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VINE VOICEon May 16, 2002
... I would dare to say the photo-finishing lab has a lot to do with the results you see. I was horrified by one lab I tried recently. Incompetence in the lab can totally ruin your prized shots. As always, it's best to shoot a test roll or two and make sure you don't photograph anything you can't reshoot later. Test a new lab the same way, with photos that can be redone.
Keep this film cool. Refrigerate unopened rolls and let them aclimate before using. Try to load your camera in as much darkness as you can achieve. Process this film as soon as you can, after shooting. Leaving the film sitting around or in heat will cause the dyes to deteriorate. If you need to travel by air, ask for a hand-inspection at the airport. Don't pack this film in checked luggage. It is more sensitive to X-Ray equipment than an average film.
This film actually has a better grain index (48) than Kodak's professional negative film (Portra - index 50) at a 4.4 magnification, ISO 800. (I haven't seen any other index value data from Kodak for this film, so I can't comment about larger print sizes.)
If you need a fast color film for poor lighting conditions or for action photos, this is a good film. It is not as good in controlled lighting situations as the Portra or Supra or even Royal Gold films at lower ISO ratings. If you need the speed and don't intend to enlarge beyond 5x, this film is perfect. If you need to enlarge beyond that, the grain becomes more and more apparent. In photography, as in every other endeavor, choose the right tool for the job. Film is a very important tool for serious photography. Don't depend on just one type of film.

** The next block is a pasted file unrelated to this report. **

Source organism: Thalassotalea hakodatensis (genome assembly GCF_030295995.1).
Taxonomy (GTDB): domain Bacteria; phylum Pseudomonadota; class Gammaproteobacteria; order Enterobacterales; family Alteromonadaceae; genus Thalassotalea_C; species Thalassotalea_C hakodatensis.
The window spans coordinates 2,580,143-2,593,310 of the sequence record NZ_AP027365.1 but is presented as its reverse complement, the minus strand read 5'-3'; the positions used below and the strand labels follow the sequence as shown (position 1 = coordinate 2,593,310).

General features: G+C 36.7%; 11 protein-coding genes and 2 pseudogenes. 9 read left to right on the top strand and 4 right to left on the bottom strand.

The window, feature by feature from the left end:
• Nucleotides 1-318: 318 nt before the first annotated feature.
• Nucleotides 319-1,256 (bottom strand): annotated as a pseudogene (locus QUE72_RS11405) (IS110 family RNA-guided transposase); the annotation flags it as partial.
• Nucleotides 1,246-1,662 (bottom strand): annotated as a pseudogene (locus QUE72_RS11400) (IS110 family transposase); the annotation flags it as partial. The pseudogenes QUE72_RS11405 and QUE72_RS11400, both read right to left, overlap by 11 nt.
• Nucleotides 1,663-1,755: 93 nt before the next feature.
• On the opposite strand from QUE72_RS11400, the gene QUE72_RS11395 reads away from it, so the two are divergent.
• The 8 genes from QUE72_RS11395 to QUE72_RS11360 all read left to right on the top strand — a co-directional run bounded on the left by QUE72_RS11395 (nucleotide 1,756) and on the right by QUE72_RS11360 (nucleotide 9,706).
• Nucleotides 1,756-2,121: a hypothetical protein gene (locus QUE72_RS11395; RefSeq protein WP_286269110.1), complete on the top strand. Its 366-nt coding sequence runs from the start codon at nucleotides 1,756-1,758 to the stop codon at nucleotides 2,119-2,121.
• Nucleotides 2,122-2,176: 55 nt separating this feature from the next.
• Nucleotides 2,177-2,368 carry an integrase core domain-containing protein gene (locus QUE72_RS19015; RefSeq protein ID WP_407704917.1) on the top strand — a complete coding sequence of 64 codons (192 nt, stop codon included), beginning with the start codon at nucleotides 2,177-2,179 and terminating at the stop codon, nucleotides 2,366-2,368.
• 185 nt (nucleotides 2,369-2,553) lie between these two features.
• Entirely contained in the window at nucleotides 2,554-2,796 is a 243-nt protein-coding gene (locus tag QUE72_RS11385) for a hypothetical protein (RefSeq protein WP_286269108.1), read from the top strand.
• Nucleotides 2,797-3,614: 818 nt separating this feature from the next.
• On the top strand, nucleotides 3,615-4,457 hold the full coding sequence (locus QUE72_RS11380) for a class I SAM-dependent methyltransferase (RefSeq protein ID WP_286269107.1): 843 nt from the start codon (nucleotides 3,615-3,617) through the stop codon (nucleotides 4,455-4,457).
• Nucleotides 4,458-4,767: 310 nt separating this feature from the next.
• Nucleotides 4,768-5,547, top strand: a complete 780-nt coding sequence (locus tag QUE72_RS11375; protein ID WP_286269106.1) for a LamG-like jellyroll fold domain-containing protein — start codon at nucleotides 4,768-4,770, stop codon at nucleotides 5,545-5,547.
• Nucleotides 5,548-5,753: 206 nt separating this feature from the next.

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on February 21, 2002
I have used this film for years--with both my older point and shoot Cannon 135 Zoom and my current Nikon N65. The fact that it is a higher speed film makes it very versatile for all types of situations I shoot in--indoors, outdoors, low light, beach photography, fast-action sporting events, etc. I have not had a problem with graininess but I have not blown pictures up past 11x14 size. I have shot approximately 200+ rolls with this film and my lab has never had to color-correct my film. I wonder if some people who use this film and have had problems with graininess have more of a problem with their camera or photo processing lab than it is with the film. This film can be used in all types of situations and I will keep using it with confidence!
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on April 16, 2001
I absolutely love the Kodak 800 Max film! I use it exclusively for all my film needs. I have a Pentax SLR camera with a 35-300 zoom lens. The quality of pictures that I get out of this film is amazing. Great colors, great details in all lighting conditions. I take a lot of pictures indoors (at school programs in extrememly difficult lighting situations) and quite frequently I am the only one who gets the shots of the kids. Outdoors the color saturation is excellent.
I get my film developed at a custom photo lab (not a chain or department store) and the developer says he rarely ever has to use color correction on this film. In fact he recommends it to many of his customers who use a zoom lens.
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on April 23, 2013